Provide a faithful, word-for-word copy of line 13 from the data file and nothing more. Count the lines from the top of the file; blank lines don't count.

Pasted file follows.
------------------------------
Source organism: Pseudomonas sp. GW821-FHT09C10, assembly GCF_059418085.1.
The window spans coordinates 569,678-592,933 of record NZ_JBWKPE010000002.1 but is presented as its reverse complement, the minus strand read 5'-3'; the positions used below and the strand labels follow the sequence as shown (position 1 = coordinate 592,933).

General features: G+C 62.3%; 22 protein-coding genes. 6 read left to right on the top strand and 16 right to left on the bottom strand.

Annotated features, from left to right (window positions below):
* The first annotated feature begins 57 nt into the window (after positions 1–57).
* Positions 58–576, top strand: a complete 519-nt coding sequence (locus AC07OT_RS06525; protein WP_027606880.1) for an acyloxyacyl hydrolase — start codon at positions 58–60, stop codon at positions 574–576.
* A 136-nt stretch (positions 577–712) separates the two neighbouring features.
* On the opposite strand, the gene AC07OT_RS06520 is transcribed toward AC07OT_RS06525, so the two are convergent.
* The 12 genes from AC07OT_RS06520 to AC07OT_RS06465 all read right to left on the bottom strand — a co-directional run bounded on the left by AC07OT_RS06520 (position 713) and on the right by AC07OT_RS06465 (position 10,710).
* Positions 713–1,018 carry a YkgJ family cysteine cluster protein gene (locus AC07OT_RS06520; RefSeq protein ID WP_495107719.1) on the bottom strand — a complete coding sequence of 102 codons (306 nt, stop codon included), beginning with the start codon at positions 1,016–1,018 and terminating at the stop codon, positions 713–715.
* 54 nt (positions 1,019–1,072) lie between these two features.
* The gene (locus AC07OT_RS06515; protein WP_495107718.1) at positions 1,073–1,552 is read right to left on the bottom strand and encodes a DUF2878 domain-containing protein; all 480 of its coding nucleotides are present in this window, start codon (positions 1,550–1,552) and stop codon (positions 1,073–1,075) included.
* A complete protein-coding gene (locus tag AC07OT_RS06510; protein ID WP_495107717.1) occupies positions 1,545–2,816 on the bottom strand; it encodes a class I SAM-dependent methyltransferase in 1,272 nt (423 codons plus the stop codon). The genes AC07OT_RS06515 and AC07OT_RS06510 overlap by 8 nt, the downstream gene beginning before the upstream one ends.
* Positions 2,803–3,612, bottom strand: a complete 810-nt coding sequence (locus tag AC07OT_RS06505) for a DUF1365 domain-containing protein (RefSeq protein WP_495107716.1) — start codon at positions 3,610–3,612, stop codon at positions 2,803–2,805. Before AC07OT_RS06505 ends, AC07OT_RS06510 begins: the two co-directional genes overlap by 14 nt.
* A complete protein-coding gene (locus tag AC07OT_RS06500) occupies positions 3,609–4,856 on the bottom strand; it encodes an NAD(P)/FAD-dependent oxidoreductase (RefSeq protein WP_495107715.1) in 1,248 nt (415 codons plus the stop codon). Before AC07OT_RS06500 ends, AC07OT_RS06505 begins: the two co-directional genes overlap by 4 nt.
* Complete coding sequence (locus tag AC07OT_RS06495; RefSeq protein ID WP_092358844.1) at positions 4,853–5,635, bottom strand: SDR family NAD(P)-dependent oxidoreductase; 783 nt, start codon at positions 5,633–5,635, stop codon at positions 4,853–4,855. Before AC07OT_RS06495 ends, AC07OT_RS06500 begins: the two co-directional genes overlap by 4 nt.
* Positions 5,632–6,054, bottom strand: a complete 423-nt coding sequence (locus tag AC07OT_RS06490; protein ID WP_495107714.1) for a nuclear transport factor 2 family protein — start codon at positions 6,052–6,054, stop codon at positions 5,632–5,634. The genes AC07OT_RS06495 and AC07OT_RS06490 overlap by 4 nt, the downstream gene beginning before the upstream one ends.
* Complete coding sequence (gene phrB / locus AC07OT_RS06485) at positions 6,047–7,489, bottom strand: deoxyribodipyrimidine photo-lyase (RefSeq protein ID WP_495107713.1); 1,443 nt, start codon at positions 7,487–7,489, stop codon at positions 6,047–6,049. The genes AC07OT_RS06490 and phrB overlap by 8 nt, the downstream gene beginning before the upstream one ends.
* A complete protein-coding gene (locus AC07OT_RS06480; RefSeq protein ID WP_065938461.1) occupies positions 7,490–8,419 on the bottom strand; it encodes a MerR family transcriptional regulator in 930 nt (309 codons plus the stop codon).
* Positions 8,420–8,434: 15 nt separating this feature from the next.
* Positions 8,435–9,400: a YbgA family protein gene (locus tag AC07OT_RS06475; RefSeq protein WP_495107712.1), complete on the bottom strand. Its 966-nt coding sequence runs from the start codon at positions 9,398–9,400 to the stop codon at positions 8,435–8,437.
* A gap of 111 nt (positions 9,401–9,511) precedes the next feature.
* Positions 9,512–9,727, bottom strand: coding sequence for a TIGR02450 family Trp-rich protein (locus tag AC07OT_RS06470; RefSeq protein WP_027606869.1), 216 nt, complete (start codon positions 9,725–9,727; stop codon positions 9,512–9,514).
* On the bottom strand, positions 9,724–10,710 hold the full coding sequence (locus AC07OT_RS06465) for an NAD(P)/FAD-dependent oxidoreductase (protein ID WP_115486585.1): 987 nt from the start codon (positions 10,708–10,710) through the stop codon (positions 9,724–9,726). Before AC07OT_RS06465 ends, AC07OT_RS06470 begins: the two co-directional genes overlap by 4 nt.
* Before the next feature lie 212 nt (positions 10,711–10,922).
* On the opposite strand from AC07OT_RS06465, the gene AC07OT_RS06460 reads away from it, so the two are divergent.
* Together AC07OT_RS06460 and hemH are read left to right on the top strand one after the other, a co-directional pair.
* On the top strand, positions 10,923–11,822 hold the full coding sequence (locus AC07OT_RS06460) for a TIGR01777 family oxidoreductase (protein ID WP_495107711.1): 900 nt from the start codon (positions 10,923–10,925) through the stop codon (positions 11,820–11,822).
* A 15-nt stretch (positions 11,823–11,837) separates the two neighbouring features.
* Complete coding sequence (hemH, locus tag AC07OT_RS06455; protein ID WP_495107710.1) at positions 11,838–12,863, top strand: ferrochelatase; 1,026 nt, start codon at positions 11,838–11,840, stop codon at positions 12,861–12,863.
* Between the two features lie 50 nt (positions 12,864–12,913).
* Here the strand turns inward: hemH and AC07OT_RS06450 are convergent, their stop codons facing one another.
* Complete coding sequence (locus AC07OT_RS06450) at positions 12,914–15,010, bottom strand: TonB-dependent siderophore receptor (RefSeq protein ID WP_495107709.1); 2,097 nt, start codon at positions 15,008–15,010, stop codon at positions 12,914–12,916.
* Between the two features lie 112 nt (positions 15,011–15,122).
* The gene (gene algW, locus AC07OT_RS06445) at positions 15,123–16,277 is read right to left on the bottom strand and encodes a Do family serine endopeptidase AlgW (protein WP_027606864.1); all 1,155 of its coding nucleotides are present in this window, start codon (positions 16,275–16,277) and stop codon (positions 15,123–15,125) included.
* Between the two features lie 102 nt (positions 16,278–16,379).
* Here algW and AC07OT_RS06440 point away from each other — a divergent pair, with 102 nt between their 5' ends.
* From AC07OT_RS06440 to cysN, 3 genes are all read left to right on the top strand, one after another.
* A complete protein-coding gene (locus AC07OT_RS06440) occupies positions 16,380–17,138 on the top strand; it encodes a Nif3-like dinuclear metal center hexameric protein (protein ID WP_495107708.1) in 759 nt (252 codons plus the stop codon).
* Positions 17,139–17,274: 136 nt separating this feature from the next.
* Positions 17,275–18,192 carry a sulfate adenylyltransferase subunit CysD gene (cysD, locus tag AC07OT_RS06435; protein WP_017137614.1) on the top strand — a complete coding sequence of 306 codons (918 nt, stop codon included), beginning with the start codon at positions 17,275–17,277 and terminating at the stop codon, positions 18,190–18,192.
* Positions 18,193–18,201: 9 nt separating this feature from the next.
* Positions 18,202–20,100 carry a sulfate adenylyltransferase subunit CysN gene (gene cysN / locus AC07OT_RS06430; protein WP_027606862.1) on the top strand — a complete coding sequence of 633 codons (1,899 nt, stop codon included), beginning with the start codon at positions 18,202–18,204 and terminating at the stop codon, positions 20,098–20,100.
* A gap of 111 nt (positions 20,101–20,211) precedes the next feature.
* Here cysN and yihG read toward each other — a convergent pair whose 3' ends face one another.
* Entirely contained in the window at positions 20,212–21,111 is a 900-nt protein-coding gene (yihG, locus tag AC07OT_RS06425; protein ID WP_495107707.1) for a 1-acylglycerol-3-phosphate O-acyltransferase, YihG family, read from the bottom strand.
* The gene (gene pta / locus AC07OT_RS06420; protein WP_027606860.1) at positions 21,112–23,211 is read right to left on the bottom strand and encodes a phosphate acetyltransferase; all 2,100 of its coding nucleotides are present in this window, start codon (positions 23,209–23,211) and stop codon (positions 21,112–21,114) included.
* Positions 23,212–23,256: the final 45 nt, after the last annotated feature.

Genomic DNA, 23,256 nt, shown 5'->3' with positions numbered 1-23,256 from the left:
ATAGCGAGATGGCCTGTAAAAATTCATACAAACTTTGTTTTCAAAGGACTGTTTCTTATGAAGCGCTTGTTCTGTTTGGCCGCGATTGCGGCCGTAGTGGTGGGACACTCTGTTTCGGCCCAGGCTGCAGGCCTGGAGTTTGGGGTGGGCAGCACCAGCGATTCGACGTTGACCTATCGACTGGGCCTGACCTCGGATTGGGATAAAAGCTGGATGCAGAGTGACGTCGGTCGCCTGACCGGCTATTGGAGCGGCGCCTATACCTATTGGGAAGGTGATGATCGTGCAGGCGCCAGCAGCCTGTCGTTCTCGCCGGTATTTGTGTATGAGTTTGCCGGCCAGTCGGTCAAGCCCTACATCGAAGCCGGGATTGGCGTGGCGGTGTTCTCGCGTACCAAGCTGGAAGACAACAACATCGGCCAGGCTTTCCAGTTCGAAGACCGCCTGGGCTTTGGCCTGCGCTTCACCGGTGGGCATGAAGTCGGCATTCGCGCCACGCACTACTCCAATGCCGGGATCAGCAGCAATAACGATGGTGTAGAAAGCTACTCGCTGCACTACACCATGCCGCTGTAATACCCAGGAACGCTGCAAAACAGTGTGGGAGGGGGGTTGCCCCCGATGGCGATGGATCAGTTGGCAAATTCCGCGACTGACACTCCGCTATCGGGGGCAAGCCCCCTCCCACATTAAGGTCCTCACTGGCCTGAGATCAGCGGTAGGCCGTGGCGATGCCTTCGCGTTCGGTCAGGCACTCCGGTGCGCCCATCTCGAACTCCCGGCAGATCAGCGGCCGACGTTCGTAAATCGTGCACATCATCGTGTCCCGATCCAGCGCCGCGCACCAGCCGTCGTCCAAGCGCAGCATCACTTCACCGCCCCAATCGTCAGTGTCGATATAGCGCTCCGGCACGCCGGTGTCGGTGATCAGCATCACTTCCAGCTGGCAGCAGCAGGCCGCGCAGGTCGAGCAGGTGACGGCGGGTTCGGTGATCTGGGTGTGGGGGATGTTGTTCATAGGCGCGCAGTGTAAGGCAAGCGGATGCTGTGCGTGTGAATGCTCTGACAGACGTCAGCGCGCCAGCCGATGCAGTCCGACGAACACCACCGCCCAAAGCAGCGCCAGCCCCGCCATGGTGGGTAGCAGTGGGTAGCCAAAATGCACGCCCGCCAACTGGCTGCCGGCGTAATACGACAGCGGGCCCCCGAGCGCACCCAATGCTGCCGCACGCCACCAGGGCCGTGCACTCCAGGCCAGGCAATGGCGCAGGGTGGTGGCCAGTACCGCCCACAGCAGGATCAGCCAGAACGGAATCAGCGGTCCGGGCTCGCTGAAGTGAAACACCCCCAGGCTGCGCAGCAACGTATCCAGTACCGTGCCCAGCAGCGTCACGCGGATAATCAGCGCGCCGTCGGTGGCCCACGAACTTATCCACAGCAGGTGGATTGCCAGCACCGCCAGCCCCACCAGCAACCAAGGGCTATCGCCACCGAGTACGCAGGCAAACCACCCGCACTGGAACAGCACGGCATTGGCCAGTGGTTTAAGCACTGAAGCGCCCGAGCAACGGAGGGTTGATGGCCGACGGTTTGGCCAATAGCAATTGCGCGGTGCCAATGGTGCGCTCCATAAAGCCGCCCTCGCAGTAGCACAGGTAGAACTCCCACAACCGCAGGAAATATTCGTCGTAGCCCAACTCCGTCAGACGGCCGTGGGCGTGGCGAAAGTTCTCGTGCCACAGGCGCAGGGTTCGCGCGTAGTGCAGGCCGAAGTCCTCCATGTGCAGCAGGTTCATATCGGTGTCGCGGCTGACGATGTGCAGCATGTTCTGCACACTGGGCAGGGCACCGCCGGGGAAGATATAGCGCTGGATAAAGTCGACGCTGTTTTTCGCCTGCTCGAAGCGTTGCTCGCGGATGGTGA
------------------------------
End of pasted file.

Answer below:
* A complete protein-coding gene (locus tag AC07OT_RS06510; protein ID WP_495107717.1) occupies positions 1,545–2,816 on the bottom strand; it encodes a class I SAM-dependent methyltransferase in 1,272 nt (423 codons plus the stop codon). The genes AC07OT_RS06515 and AC07OT_RS06510 overlap by 8 nt, the downstream gene beginning before the upstream one ends.